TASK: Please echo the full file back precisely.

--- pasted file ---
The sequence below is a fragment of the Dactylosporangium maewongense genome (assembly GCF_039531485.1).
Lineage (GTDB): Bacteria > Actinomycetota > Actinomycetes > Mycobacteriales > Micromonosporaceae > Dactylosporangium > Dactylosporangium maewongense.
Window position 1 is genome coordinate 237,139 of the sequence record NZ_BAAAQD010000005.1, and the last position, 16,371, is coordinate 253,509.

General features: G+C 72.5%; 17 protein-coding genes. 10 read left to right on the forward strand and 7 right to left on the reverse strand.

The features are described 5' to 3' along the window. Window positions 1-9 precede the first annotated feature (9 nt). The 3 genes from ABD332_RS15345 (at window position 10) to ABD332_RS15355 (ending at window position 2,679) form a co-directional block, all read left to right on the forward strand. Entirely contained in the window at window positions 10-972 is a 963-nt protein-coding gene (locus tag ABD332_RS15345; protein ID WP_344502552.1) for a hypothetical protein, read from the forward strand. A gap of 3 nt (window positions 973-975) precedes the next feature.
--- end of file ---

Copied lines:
The sequence below is a fragment of the Dactylosporangium maewongense genome (assembly GCF_039531485.1).
Lineage (GTDB): Bacteria > Actinomycetota > Actinomycetes > Mycobacteriales > Micromonosporaceae > Dactylosporangium > Dactylosporangium maewongense.
Window position 1 is genome coordinate 237,139 of the sequence record NZ_BAAAQD010000005.1, and the last position, 16,371, is coordinate 253,509.

General features: G+C 72.5%; 17 protein-coding genes. 10 read left to right on the forward strand and 7 right to left on the reverse strand.

The features are described 5' to 3' along the window. Window positions 1-9 precede the first annotated feature (9 nt). The 3 genes from ABD332_RS15345 (at window position 10) to ABD332_RS15355 (ending at window position 2,679) form a co-directional block, all read left to right on the forward strand. Entirely contained in the window at window positions 10-972 is a 963-nt protein-coding gene (locus tag ABD332_RS15345; protein ID WP_344502552.1) for a hypothetical protein, read from the forward strand. A gap of 3 nt (window positions 973-975) precedes the next feature.